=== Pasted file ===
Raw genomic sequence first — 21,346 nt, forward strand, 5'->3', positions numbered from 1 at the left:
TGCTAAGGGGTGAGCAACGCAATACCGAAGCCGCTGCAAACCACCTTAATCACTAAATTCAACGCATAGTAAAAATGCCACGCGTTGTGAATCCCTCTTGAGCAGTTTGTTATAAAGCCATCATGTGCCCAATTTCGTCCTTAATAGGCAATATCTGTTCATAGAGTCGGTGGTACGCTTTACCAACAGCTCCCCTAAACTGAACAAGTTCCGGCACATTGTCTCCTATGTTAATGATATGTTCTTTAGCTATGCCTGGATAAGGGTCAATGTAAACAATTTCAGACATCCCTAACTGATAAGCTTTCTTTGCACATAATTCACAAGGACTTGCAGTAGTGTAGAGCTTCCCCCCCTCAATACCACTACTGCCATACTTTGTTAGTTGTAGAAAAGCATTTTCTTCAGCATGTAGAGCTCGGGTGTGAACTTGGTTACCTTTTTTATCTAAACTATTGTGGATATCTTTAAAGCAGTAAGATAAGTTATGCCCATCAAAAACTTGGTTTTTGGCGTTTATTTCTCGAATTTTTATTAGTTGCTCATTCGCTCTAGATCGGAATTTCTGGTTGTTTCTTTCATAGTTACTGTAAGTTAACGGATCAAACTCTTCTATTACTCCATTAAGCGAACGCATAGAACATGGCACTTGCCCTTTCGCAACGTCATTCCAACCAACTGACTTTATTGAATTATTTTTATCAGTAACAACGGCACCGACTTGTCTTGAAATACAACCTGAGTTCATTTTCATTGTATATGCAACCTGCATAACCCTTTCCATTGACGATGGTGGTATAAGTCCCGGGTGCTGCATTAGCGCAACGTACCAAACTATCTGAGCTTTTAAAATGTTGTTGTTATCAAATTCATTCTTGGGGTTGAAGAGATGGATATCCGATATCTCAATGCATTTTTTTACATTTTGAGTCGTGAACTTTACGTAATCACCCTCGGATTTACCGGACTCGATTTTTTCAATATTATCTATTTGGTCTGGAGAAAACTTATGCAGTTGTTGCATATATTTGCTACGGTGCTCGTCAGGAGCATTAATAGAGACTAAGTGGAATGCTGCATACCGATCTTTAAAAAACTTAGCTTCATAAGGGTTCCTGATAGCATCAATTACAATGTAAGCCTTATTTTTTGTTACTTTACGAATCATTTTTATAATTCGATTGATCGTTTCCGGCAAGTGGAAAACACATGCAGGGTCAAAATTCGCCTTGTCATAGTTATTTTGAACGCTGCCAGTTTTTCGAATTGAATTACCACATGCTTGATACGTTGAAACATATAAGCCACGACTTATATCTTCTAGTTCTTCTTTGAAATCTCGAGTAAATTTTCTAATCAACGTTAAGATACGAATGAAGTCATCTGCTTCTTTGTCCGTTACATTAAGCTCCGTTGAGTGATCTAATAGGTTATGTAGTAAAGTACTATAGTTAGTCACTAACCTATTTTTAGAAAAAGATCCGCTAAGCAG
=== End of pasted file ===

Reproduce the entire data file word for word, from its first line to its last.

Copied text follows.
Raw genomic sequence first — 21,346 nt, forward strand, 5'->3', positions numbered from 1 at the left:
TGCTAAGGGGTGAGCAACGCAATACCGAAGCCGCTGCAAACCACCTTAATCACTAAATTCAACGCATAGTAAAAATGCCACGCGTTGTGAATCCCTCTTGAGCAGTTTGTTATAAAGCCATCATGTGCCCAATTTCGTCCTTAATAGGCAATATCTGTTCATAGAGTCGGTGGTACGCTTTACCAACAGCTCCCCTAAACTGAACAAGTTCCGGCACATTGTCTCCTATGTTAATGATATGTTCTTTAGCTATGCCTGGATAAGGGTCAATGTAAACAATTTCAGACATCCCTAACTGATAAGCTTTCTTTGCACATAATTCACAAGGACTTGCAGTAGTGTAGAGCTTCCCCCCCTCAATACCACTACTGCCATACTTTGTTAGTTGTAGAAAAGCATTTTCTTCAGCATGTAGAGCTCGGGTGTGAACTTGGTTACCTTTTTTATCTAAACTATTGTGGATATCTTTAAAGCAGTAAGATAAGTTATGCCCATCAAAAACTTGGTTTTTGGCGTTTATTTCTCGAATTTTTATTAGTTGCTCATTCGCTCTAGATCGGAATTTCTGGTTGTTTCTTTCATAGTTACTGTAAGTTAACGGATCAAACTCTTCTATTACTCCATTAAGCGAACGCATAGAACATGGCACTTGCCCTTTCGCAACGTCATTCCAACCAACTGACTTTATTGAATTATTTTTATCAGTAACAACGGCACCGACTTGTCTTGAAATACAACCTGAGTTCATTTTCATTGTATATGCAACCTGCATAACCCTTTCCATTGACGATGGTGGTATAAGTCCCGGGTGCTGCATTAGCGCAACGTACCAAACTATCTGAGCTTTTAAAATGTTGTTGTTATCAAATTCATTCTTGGGGTTGAAGAGATGGATATCCGATATCTCAATGCATTTTTTTACATTTTGAGTCGTGAACTTTACGTAATCACCCTCGGATTTACCGGACTCGATTTTTTCAATATTATCTATTTGGTCTGGAGAAAACTTATGCAGTTGTTGCATATATTTGCTACGGTGCTCGTCAGGAGCATTAATAGAGACTAAGTGGAATGCTGCATACCGATCTTTAAAAAACTTAGCTTCATAAGGGTTCCTGATAGCATCAATTACAATGTAAGCCTTATTTTTTGTTACTTTACGAATCATTTTTATAATTCGATTGATCGTTTCCGGCAAGTGGAAAACACATGCAGGGTCAAAATTCGCCTTGTCATAGTTATTTTGAACGCTGCCAGTTTTTCGAATTGAATTACCACATGCTTGATACGTTGAAACATATAAGCCACGACTTATATCTTCTAGTTCTTCTTTGAAATCTCGAGTAAATTTTCTAATCAACGTTAAGATACGAATGAAGTCATCTGCTTCTTTGTCCGTTACATTAAGCTCCGTTGAGTGATCTAATAGGTTATGTAGTAAAGTACTATAGTTAGTCACTAACCTATTTTTAGAAAAAGATCCGCTAAGCAG